Affiliations: [a] Department of Neurology, Cedar-Sinai Medical Center, Los Angeles, CA, USA
| [b] Department of Neurosurgery, Cedar-Sinai Medical Center, Los Angeles, CA, USA
Correspondence to: Michele Tagliati, MD, Department of Neurology, Cedar-Sinai Medical Center, 127 S. San Vicente Ave., A6600, Los Angeles, CA 90048, USA. Tel.: +1 310 248 6704; Fax: +1 310 967 0601; E-mail: Michele.Tagliati@cshs.org.
Abstract: Background:Reduced glucose tolerance has been long recognized as a potential risk factor for Parkinson’s disease (PD), and increasing scrutiny is currently being placed on insulin resistance (IR) as a pathologic driver of neurodegeneration. However, the prevalence of IR in PD is unknown. Objective:To determine IR prevalence in non-diabetic patients with PD and to correlate IR with other metabolic indicators, motor and non-motor symptoms (NMS) of PD, and quality of life (QoL). Methods:Non-diabetic patients with a diagnosis of PD were identified and tested for fasting insulin, fasting glucose, and HbA1c. Patients were also offered to take a battery of clinical tests (MoCA, NMSQ, and PDQ-39) and had their PD medications, height, weight, and other demographic features recorded. IR was defined as HOMA-IR≥2.0 and/or HbA1c≥5.7. IR abnormalities were correlated with BMI and demographic features, in addition to motor and NMS. Results:154 subjects (109 M, 45F, mean age 67.7±10.5) were included in this study. Mean HOMA-IR was 2.3±1.8. Ninety out of 154 (58.4%) subjects had abnormal IR. IR was more frequent in overweight and obese subjects (61.1% and 82.8% respectively) than normal weight subjects (41.5%). Multivariate analysis showed that BMI was the only significant predictor of IR (p < 0.0001). There was no significant correlation between HOMA-IR and MoCA, PDQ-39, and NMSQ scores. Conclusions:IR is prevalent in PD and it correlates with BMI. A correlation between IR with cognitive and QoL measures cannot be determined on the basis of this sample.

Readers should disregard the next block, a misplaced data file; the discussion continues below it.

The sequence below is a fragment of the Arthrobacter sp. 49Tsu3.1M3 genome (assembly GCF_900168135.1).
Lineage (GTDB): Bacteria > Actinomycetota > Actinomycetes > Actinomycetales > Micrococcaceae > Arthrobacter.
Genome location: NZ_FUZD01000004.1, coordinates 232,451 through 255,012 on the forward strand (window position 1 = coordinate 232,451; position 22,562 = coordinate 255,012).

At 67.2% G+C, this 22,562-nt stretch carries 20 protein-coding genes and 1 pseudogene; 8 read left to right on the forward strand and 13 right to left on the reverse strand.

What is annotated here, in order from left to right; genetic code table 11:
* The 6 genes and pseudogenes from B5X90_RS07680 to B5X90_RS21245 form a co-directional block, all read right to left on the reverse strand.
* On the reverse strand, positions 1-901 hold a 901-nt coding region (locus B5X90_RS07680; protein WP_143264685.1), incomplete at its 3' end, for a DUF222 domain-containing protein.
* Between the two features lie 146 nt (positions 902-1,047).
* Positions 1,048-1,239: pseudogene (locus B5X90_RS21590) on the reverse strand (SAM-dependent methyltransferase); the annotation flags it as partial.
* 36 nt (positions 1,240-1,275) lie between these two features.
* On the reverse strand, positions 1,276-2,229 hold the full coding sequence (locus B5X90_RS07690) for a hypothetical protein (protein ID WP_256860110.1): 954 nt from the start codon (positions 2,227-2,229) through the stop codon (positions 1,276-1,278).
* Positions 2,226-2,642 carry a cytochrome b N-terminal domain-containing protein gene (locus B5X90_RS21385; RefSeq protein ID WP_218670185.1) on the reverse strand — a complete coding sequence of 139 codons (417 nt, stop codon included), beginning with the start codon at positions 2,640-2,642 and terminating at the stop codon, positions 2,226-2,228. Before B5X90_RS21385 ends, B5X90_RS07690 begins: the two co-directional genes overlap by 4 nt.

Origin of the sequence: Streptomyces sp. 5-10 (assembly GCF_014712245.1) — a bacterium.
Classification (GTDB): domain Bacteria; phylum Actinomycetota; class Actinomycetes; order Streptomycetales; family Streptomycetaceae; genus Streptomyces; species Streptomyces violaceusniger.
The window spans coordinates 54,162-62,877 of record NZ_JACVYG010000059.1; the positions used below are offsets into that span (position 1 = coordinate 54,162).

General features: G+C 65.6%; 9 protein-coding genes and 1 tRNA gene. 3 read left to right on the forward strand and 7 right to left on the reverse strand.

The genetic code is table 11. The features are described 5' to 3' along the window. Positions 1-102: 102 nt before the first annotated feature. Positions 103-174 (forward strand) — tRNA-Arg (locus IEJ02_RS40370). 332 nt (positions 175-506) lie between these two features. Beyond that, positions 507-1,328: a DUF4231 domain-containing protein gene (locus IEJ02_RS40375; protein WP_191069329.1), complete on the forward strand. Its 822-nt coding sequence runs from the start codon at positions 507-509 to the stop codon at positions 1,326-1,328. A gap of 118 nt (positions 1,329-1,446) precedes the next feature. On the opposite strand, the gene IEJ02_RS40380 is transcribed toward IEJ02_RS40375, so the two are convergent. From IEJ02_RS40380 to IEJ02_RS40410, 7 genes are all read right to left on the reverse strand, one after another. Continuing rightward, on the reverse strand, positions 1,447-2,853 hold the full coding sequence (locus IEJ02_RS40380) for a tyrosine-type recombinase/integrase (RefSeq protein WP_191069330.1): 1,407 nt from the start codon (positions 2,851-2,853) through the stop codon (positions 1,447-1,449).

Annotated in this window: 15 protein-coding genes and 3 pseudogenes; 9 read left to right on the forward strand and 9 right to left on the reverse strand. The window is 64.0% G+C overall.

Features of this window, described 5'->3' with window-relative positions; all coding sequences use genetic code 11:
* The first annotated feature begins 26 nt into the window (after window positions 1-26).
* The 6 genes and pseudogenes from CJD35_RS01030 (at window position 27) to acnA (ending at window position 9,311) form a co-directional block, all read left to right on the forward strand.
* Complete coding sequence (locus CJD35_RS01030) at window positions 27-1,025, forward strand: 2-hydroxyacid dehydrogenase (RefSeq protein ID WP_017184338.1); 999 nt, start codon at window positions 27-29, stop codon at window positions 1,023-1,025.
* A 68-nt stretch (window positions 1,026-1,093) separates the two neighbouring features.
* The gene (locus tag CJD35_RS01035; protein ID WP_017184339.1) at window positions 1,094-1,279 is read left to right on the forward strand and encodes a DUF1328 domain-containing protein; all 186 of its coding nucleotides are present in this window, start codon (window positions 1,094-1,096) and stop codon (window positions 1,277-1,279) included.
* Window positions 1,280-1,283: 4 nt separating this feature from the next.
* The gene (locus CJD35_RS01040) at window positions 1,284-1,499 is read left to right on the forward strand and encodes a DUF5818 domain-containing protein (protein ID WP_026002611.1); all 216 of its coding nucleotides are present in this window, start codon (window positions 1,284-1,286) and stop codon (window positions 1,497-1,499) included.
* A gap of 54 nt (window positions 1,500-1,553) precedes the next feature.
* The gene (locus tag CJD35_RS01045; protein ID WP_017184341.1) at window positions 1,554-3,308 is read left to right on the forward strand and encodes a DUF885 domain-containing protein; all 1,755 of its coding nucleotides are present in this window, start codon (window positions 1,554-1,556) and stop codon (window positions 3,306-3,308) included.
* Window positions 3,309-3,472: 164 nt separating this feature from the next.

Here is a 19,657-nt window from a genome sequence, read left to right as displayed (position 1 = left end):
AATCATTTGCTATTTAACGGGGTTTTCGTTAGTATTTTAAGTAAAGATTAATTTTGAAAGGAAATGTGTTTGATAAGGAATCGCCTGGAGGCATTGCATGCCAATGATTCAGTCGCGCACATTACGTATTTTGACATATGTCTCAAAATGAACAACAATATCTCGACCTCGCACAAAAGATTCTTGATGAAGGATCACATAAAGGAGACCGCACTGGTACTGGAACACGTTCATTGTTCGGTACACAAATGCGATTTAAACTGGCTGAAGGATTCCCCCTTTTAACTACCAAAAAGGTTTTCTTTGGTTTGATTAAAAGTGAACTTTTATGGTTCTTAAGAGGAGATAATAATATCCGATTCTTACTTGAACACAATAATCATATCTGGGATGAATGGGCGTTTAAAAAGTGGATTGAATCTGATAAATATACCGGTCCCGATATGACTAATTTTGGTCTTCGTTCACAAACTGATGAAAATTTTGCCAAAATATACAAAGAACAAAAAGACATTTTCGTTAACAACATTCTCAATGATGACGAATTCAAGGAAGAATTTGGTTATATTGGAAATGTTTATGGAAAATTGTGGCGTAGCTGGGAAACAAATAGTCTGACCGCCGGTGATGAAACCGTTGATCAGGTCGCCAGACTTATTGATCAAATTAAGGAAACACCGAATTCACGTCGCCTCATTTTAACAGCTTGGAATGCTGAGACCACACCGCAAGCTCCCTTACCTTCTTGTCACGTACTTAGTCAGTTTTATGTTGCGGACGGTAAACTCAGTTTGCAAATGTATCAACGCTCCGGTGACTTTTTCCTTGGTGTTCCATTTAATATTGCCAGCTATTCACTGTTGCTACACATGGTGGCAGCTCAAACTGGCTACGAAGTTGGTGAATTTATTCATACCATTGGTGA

Keywords: Body mass index, cognition, insulin resistance, Parkinson’s disease